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Dietary Patterns, Whole Plant Foods, Nutrients and Phytochemicals in Breast Cancer Prevention and Management

  • Mark L. Dreher
Chapter
Part of the Nutrition and Health book series (NH)

Abstract

Dietary choices including: (1) level of adherence to healthy vs Western dietary patterns; (2) high vs low dietary energy density intake; (3) type and level of dietary fat, fiber and protein consumed; (4) adequate vs inadequate intake of calcium, folate and α-tocopherol; (5) type and levels of non-starchy vegetables and fruits containing dietary carotenoids and flavonoids intake; (6) level of phytoestrogen containing legumes and seeds consumed; and (7) higher vs lower intake of alcohol or coffee are examples of dietary factors that may influence breast cancer (BC) risk, recurrence or mortality. Biological factors and mechanisms associated with diet and BC risk and survival include: body weight and central adiposity, tumor advancement, systemic and tissue lipid/fatty acid peroxidation and inflammation, epigenetic and transcriptional regulation, hormone levels (e.g., estrogen, insulin, leptin, adiponectin and growth factor cascades), insulin resistance, and various endometabolic and colonic microbiota processes, which can influence BC initiation and progression. Lifestyle indicators, which are associated with increased BC risk, recurrence or mortality, especially for postmenopausal women, may include having an overweight or obese BMI, weight gain by over 15 lbs over 4 years, and physical inactivity. Patients with BC are most often either overweight or obese at diagnosis and obesity increases mortality risk in both pre- and postmenopausal women with BC Meta-analyses reported that healthy dietary patterns reduced overall BC risk, whereas a high consumption of alcohol and a Western diet increased BC risk. Healthy dietary patterns, especially the Mediterranean diet, DASH diet and the vegan diet are effective in reducing BC risk and improving odds for survival. Highly colored non-starchy vegetables rich in carotenoids and flavonoids have been associated with reduced BC risk especially in estrogen receptor negative BC. Key adverse dietary components for BC risk and survival include high intake of red and processed meats, high energy dense and high glycemic foods and beverages and >1 alcoholic beverage/day. After BC diagnosis, soy foods (>10 mg isoflavones/day or > ½ cup of soy milk or 2 ounces of tofu/day) may help to reduce risk of BC recurrence or mortality in both Asian and Western women.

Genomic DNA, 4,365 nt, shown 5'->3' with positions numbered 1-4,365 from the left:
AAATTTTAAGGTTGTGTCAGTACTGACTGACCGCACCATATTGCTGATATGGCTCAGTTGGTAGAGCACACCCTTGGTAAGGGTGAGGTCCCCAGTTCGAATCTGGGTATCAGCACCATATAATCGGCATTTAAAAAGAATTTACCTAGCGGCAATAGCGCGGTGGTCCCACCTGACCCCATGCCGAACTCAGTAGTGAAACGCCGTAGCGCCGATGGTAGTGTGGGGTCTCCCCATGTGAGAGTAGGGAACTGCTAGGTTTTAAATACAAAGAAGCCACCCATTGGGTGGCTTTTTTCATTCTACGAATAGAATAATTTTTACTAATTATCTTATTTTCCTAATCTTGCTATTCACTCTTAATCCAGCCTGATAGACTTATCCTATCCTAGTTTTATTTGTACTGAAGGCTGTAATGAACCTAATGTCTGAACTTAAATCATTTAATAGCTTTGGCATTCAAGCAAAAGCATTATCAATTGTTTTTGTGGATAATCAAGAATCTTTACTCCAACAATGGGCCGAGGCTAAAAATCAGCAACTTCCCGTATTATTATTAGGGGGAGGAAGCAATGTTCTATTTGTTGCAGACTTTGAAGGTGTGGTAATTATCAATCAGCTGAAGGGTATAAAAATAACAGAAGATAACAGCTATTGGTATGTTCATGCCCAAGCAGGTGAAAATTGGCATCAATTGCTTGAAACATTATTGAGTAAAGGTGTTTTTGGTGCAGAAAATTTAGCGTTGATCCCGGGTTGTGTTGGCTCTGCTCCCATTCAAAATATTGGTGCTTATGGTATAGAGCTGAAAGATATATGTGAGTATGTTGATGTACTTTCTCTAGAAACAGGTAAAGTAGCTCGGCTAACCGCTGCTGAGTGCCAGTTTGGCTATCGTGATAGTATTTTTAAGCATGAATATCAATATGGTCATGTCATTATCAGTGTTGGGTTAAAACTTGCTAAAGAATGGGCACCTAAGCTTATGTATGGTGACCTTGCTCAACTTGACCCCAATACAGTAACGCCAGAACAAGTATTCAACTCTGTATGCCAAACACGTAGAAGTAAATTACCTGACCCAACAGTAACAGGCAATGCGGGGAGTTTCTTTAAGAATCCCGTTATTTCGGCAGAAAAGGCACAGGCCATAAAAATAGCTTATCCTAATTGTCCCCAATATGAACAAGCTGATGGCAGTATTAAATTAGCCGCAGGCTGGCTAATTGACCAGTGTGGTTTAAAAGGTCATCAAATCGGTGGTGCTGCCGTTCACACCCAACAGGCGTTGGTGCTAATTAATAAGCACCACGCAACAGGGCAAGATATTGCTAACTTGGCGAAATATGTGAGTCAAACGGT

Keywords

Fruits Vegetables Soy foods Whole-grains Seeds Dietary fiber Vitamins Protein source Carotenoids Flavonoids Isoflavonoids Lignan Dietary patterns Premenopausal Postmenopausal Body mass index Mortality Estrogen 

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Copyright information

© Springer International Publishing AG 2018

Authors and Affiliations

  • Mark L. Dreher
    • 1
  1. 1.Nutrition Science Solutions LLCWimberleyUSA

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